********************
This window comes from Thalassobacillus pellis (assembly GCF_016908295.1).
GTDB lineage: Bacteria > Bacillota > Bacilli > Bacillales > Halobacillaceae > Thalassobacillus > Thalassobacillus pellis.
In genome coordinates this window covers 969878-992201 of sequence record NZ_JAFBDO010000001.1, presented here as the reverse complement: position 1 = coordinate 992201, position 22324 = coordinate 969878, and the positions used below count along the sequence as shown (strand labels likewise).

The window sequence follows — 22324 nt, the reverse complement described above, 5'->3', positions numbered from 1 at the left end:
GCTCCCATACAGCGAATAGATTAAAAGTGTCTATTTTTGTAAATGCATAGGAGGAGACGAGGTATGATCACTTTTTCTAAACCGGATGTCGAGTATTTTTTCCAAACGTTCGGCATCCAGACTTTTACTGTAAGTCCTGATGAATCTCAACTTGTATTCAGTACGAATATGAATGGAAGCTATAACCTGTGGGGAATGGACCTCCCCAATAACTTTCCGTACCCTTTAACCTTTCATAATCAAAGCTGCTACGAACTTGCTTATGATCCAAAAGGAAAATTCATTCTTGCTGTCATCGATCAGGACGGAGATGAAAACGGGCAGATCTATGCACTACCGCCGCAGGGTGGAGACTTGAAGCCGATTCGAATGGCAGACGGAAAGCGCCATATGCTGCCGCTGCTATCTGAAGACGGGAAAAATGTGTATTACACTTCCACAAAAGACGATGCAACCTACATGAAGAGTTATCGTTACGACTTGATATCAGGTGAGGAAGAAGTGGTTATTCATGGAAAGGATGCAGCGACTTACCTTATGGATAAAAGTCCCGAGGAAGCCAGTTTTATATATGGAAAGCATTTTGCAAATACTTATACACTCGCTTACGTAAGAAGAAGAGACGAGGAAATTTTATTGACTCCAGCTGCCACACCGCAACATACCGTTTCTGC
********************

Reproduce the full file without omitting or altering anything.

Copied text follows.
This window comes from Thalassobacillus pellis (assembly GCF_016908295.1).
GTDB lineage: Bacteria > Bacillota > Bacilli > Bacillales > Halobacillaceae > Thalassobacillus > Thalassobacillus pellis.
In genome coordinates this window covers 969878-992201 of sequence record NZ_JAFBDO010000001.1, presented here as the reverse complement: position 1 = coordinate 992201, position 22324 = coordinate 969878, and the positions used below count along the sequence as shown (strand labels likewise).

The window sequence follows — 22324 nt, the reverse complement described above, 5'->3', positions numbered from 1 at the left end:
GCTCCCATACAGCGAATAGATTAAAAGTGTCTATTTTTGTAAATGCATAGGAGGAGACGAGGTATGATCACTTTTTCTAAACCGGATGTCGAGTATTTTTTCCAAACGTTCGGCATCCAGACTTTTACTGTAAGTCCTGATGAATCTCAACTTGTATTCAGTACGAATATGAATGGAAGCTATAACCTGTGGGGAATGGACCTCCCCAATAACTTTCCGTACCCTTTAACCTTTCATAATCAAAGCTGCTACGAACTTGCTTATGATCCAAAAGGAAAATTCATTCTTGCTGTCATCGATCAGGACGGAGATGAAAACGGGCAGATCTATGCACTACCGCCGCAGGGTGGAGACTTGAAGCCGATTCGAATGGCAGACGGAAAGCGCCATATGCTGCCGCTGCTATCTGAAGACGGGAAAAATGTGTATTACACTTCCACAAAAGACGATGCAACCTACATGAAGAGTTATCGTTACGACTTGATATCAGGTGAGGAAGAAGTGGTTATTCATGGAAAGGATGCAGCGACTTACCTTATGGATAAAAGTCCCGAGGAAGCCAGTTTTATATATGGAAAGCATTTTGCAAATACTTATACACTCGCTTACGTAAGAAGAAGAGACGAGGAAATTTTATTGACTCCAGCTGCCACACCGCAACATACCGTTTCTGC